Evaluation of anthropometry activities for high school science: student outcomes and classroom environment
|dc.contributor.author||Lightburn, Millard E.|
|dc.contributor.supervisor||Prof. Barry Fraser|
The study involved the evaluation of anthropometric activities for high school science. The activities actively engaged students in the process of gathering, processing and analyzing data derived from human body measurements, with students using their prior knowledge acquired in science, mathematics and computer classes to interpret this information. Quantitative (survey) and qualitative (interview) methods were used to provide answers to the research questions. The quantitative portion of the study involved students' achievement, students' attitudes to science and students' perceptions of the classroom learning environment. A pretest/posttest design was used with achievement outcomes, however, only a single assessment of student attitudes and classroom environment was made. The sample size used to gather data on students' attitudes to science and students' perceptions of the leaming environment was 726 students. Five hundred and ninety-eight (598) students tools the biology test. However, analyses were restricted to the subsample of 158 students who had experienced the anthropometric laboratory activity. Twenty-four students (24) were interviewed for the qualitative part of the study. Data generated from the interviews were used to complement information provided in the surveys. The main purpose of this research was to evaluate these student-centered activities in terms of students' achievement, students' attitudes and students' perceptions of the science classroom environment. Other aims included: to validate generally-applicable measures of classroom learning environments and students' attitudes to science; to investigate gender differences in students' achievement, attitudes and perceptions of classroom environment; and to investigate associations between the classroom learning environment and the student outcomes of performance and attitudes.Some of the important findings of this study included: 1. In reference to the survey instruments, the item analyses supported the internal consistency reliability and ability to differentiate between classrooms of the learning environment questionnaire and the analyses of attitude data supported the factorial validity, internal consistency reliability and discriminant validity of the attitude questionnaire. 2. Substantial differences between the pretest and posttest scores for the achievement measures in Biology and anthropometric activities were found. These findings were supported by statistically significant t-test scores and effect sizes. 3. There was a positive influence of using anthropometric activities on both students' attitudes and their perceptions of the classroom learning environment. The findings based on qualitative information (interviews, which involved twenty-four students) were consistent with patterns emerging from our quantitative information (surveys, which involved 760 students) and they supported the effectiveness of the anthropometric activities. 4. The analysis of gender differences in students' achievement, attitudes and perceptions of classroom environment revealed that boys have more positive attitudes to science than girls do and is in agreement with past studies. However, females' students demonstrated more favorable perceptions of the learning environment than mates, primarily with Student Cohesiveness and Rule Clarity. 5. The association between student attitudes and their perception of the leaming environment indicated that students' attitudes to science are most likely to be positive in laboratory classes where student perceive a strong integration between the concepts and principles covered in theory classes and in laboratory classes. These findings are consistent with results in other countries.6. The association between achievement and student perceptions of their learning environment, suggest that integration of theoretical concepts with laboratory activities (Integration), a cohesive student group (Student Cohesiveness) and using appropriate laboratory materials and equipment (Material Environment) are likely to lead to student achievement. This finding replicates the results of previous studies. 7. I found stronger outcome-environment associations for attitudes than for achievement. This finding is consistent with results from past research. The contributions and significance of this study can be summarized as follows: 1. One of the key components of this study was the development and implementation of the innovative anthropometric laboratory activity, which was especially designed for this research. 2. Another contribution of this study is to the field of integrated curriculum instruction. While most instructional curricular activities are subject specific, this study is interdisciplinary in nature because it effectively links concepts and skills from science, mathematics, statistics, and technology (graphing calculators and computers). 3. A unique feature of this research is that it had an evaluation component involving student performance, student attitudes, and the nature of the classroom learning environment. Therefore, the study contributes to the field of learning environment research by adding another study to the limited research that has employed the classroom environment as a criterion of effectiveness in evaluating educational innovations. The study has the potential to help other science teachers to apply these ideas in their classrooms.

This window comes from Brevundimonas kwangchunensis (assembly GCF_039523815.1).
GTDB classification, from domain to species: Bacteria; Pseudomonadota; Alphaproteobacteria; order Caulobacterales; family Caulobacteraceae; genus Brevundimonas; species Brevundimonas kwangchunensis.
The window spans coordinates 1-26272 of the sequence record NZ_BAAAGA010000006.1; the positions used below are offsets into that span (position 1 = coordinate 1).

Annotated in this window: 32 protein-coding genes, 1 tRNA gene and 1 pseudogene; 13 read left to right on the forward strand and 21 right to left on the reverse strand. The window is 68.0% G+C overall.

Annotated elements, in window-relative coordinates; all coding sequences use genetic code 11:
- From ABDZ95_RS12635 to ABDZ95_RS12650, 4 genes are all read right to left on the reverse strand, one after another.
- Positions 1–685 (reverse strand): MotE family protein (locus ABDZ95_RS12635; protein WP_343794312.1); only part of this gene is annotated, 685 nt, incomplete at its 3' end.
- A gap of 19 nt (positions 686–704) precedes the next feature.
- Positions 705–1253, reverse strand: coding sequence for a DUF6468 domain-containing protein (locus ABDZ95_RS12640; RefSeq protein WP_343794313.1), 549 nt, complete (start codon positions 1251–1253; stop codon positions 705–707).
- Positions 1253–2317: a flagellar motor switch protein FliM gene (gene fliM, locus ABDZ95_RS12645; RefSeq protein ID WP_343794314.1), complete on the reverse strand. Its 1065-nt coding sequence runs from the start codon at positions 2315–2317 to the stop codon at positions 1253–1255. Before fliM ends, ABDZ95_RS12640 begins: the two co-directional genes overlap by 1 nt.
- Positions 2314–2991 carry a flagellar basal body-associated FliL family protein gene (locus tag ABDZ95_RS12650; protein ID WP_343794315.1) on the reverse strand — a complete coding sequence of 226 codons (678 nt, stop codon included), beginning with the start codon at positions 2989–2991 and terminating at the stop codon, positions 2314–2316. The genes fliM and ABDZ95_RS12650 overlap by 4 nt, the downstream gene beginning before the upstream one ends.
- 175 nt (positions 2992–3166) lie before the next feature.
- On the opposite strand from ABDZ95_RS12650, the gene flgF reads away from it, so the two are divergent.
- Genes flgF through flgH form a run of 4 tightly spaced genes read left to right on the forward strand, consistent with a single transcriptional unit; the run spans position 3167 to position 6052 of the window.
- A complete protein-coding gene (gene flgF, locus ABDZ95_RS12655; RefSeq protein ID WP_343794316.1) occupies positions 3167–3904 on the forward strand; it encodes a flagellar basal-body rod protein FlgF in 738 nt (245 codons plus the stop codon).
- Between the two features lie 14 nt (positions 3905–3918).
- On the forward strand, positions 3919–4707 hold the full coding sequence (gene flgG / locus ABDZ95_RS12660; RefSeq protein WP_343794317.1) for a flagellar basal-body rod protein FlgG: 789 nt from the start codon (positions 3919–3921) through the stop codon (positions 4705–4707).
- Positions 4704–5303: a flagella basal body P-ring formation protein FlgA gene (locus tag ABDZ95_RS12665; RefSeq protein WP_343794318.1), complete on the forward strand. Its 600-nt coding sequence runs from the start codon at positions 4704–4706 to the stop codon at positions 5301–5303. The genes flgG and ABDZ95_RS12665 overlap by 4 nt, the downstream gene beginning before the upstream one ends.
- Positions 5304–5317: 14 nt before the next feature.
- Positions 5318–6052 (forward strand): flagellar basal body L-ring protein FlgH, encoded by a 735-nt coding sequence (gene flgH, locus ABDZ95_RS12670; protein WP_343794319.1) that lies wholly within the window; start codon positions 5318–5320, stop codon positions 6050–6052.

|dc.subject||human body measurements|
|dc.title||Evaluation of anthropometry activities for high school science: student outcomes and classroom environment|
|curtin.department||Science and Mathematics Education Centre|